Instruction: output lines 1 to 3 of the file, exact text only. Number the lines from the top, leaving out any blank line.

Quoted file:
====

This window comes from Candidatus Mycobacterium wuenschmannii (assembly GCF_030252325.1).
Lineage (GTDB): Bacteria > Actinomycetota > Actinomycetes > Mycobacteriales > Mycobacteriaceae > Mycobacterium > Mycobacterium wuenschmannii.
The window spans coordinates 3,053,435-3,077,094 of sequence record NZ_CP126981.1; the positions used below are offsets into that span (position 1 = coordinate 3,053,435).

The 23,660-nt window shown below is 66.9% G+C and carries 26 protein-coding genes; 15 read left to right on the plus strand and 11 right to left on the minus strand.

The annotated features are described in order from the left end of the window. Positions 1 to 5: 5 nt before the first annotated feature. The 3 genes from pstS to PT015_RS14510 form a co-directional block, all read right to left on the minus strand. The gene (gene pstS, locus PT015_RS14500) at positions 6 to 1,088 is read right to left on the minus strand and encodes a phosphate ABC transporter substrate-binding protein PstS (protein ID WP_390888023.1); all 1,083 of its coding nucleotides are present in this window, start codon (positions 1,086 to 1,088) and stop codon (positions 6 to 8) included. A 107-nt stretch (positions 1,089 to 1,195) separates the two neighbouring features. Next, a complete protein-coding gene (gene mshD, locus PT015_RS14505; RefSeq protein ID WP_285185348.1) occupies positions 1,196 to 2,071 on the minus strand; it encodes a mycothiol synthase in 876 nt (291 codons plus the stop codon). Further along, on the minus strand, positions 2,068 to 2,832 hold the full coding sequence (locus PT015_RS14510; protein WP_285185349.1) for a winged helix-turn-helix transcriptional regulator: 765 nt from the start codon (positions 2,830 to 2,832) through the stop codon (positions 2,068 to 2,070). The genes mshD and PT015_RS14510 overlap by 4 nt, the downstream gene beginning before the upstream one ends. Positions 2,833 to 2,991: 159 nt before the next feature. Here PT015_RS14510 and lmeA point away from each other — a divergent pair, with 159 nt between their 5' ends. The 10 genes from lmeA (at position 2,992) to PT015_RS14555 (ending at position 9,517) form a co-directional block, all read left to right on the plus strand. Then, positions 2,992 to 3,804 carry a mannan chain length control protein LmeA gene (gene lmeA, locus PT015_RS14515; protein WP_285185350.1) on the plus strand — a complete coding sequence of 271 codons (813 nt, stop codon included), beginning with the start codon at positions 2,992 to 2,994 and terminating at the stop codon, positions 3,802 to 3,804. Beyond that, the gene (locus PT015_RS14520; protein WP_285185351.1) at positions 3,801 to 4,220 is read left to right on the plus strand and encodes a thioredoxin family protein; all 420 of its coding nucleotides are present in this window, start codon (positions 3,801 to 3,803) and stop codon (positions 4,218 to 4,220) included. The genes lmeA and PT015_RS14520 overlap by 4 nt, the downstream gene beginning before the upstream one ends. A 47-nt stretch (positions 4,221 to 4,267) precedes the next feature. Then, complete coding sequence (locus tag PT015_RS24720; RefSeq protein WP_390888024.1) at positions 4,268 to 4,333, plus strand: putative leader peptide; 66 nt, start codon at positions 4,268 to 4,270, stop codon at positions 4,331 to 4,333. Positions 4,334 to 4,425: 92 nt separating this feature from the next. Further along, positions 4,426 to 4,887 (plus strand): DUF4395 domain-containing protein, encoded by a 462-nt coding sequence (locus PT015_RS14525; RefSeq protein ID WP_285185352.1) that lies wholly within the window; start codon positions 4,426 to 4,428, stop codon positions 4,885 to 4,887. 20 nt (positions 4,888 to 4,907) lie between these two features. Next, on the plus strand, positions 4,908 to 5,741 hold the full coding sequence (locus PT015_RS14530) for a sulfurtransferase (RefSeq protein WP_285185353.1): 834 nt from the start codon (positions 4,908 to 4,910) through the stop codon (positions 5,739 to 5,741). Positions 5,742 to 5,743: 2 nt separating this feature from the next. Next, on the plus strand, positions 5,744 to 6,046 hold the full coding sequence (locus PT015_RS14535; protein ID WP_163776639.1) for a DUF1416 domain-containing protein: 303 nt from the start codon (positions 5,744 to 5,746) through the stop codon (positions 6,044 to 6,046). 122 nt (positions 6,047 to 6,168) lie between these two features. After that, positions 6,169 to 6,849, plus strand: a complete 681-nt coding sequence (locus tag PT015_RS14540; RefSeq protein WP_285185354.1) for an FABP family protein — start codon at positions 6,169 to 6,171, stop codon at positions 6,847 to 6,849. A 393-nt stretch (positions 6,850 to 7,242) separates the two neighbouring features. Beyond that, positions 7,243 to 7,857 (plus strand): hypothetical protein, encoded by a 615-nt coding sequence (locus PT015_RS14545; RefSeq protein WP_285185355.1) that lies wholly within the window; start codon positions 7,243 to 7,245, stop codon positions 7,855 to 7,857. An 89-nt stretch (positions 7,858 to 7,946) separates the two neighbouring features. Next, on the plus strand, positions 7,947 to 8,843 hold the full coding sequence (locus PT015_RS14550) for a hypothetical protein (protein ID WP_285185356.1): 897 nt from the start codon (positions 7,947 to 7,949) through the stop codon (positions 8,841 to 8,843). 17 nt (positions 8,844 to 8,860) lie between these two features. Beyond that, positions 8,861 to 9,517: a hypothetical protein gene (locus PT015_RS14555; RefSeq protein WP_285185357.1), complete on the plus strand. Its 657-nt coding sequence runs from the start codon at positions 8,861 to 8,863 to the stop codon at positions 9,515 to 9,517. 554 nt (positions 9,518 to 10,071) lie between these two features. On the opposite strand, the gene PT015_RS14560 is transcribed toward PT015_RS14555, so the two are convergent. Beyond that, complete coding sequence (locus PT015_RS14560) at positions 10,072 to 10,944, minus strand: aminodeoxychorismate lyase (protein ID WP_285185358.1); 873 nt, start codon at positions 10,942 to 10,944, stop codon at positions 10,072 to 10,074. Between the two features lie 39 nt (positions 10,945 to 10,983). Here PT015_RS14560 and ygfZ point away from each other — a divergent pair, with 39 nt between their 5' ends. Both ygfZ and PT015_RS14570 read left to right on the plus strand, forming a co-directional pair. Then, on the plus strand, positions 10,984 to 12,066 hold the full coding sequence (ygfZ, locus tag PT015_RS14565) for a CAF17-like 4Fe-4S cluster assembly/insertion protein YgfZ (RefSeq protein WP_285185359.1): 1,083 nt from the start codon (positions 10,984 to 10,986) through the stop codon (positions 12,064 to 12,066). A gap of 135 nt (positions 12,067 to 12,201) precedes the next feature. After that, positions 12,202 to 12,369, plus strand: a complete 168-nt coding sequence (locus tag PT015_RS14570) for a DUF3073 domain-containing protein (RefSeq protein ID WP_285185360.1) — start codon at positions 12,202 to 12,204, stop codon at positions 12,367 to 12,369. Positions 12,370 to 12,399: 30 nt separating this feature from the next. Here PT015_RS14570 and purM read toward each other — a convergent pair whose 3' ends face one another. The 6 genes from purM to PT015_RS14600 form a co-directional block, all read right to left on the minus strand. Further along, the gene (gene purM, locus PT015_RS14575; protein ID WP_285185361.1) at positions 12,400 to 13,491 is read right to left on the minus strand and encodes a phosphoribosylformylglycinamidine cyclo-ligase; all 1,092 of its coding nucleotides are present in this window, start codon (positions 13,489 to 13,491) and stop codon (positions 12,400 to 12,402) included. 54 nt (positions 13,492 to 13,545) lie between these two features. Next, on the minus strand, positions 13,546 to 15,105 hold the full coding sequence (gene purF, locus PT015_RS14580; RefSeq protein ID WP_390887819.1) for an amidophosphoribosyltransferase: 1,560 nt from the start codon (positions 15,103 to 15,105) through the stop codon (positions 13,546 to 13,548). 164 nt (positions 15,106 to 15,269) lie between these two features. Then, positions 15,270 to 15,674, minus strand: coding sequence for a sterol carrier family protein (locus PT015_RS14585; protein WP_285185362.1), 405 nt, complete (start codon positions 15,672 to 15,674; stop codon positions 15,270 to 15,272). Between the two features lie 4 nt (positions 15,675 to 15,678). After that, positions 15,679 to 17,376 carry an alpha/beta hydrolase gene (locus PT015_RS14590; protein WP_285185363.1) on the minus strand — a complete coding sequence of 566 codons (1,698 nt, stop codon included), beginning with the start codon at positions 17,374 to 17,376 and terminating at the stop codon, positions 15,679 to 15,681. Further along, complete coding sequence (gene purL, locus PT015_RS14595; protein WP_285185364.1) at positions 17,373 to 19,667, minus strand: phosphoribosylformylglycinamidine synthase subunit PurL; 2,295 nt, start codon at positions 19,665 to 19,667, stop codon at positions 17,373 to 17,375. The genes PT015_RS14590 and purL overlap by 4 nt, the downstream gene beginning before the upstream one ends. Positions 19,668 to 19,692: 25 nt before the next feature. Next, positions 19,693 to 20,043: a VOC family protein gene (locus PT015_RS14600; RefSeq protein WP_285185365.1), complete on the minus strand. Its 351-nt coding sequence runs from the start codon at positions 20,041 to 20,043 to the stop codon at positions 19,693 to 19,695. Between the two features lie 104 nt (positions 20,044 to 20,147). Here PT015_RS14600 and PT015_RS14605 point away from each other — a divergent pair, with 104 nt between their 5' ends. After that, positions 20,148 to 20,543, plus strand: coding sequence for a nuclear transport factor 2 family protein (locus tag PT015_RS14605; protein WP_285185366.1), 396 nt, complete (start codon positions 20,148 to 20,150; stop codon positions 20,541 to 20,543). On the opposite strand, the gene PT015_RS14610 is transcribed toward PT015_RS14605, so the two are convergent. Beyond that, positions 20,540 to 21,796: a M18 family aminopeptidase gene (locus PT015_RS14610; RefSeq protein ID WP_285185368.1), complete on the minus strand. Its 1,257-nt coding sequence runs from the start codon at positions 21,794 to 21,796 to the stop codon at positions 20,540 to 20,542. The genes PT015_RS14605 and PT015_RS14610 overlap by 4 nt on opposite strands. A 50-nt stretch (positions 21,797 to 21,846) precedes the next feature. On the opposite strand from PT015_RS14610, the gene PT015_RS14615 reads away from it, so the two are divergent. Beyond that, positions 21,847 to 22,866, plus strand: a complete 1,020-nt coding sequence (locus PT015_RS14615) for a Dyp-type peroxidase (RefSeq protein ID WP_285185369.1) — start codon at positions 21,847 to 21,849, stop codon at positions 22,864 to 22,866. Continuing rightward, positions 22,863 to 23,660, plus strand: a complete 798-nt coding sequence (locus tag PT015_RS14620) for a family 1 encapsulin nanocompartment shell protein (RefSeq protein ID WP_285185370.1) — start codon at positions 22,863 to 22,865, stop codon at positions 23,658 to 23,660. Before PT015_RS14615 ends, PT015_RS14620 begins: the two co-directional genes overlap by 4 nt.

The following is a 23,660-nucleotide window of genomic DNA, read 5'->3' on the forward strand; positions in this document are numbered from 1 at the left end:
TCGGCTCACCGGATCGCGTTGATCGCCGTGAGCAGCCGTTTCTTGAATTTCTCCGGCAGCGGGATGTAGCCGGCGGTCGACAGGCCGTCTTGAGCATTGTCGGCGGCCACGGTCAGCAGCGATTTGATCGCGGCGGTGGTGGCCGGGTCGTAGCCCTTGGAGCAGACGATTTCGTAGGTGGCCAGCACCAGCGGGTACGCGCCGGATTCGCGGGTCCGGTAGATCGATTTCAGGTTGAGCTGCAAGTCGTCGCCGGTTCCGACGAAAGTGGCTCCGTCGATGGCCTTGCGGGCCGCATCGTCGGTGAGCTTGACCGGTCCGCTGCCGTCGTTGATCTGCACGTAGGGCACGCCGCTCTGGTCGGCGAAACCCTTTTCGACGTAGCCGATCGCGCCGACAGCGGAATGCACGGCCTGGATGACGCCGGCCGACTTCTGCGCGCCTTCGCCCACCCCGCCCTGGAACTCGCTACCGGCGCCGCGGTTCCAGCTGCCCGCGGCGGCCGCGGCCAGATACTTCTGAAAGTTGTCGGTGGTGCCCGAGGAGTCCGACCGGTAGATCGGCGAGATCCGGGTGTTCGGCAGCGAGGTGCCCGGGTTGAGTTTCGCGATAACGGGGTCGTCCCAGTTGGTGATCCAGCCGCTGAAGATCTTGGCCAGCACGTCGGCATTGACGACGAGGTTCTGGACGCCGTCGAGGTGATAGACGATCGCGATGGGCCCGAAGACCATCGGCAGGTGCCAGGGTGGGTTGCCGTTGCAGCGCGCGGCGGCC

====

This window comes from Candidatus Mycobacterium wuenschmannii (assembly GCF_030252325.1).
Lineage (GTDB): Bacteria > Actinomycetota > Actinomycetes > Mycobacteriales > Mycobacteriaceae > Mycobacterium > Mycobacterium wuenschmannii.
The window spans coordinates 3,053,435-3,077,094 of sequence record NZ_CP126981.1; the positions used below are offsets into that span (position 1 = coordinate 3,053,435).